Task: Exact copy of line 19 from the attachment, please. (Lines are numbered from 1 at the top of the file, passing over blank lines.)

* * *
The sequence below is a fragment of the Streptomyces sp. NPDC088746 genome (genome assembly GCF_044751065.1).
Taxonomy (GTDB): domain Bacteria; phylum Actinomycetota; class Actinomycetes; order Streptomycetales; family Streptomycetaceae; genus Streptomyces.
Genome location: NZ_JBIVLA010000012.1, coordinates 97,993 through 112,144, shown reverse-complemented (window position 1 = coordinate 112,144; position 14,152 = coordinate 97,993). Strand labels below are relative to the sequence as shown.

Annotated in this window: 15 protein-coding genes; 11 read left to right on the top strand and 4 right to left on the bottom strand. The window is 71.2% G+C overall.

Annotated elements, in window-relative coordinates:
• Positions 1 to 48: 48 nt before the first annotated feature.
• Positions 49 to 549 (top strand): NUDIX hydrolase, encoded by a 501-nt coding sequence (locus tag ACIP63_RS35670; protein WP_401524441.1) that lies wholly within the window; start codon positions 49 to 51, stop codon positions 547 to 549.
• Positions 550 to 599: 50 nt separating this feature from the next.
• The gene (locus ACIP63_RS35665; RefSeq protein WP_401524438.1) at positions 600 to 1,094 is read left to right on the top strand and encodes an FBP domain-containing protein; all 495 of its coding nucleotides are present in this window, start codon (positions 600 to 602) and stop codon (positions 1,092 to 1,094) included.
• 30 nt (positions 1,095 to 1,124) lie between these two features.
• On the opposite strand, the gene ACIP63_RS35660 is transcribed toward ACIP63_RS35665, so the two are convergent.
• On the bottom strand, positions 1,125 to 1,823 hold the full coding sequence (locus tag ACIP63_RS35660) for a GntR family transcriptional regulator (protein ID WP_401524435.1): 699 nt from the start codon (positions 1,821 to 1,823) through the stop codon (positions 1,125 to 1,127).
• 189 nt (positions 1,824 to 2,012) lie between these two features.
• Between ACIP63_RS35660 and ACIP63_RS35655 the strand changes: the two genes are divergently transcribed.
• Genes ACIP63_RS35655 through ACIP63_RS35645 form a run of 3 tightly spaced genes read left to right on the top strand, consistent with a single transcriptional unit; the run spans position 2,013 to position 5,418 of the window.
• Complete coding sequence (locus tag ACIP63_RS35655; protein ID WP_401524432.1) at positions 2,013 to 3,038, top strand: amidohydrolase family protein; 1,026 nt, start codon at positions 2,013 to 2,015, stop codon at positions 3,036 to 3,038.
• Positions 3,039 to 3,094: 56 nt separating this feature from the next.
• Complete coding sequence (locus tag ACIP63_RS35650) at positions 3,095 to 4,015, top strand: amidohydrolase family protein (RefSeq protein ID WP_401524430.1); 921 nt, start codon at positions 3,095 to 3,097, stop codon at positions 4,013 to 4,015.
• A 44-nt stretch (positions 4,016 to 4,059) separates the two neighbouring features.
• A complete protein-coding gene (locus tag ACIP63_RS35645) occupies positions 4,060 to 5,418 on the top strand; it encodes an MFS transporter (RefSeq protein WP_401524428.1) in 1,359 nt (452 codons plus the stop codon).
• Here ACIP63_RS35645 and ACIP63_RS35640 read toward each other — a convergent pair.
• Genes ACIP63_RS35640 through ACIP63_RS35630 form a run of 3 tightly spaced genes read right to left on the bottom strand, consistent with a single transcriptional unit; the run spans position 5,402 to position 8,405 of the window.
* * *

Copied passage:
• A 44-nt stretch (positions 4,016 to 4,059) separates the two neighbouring features.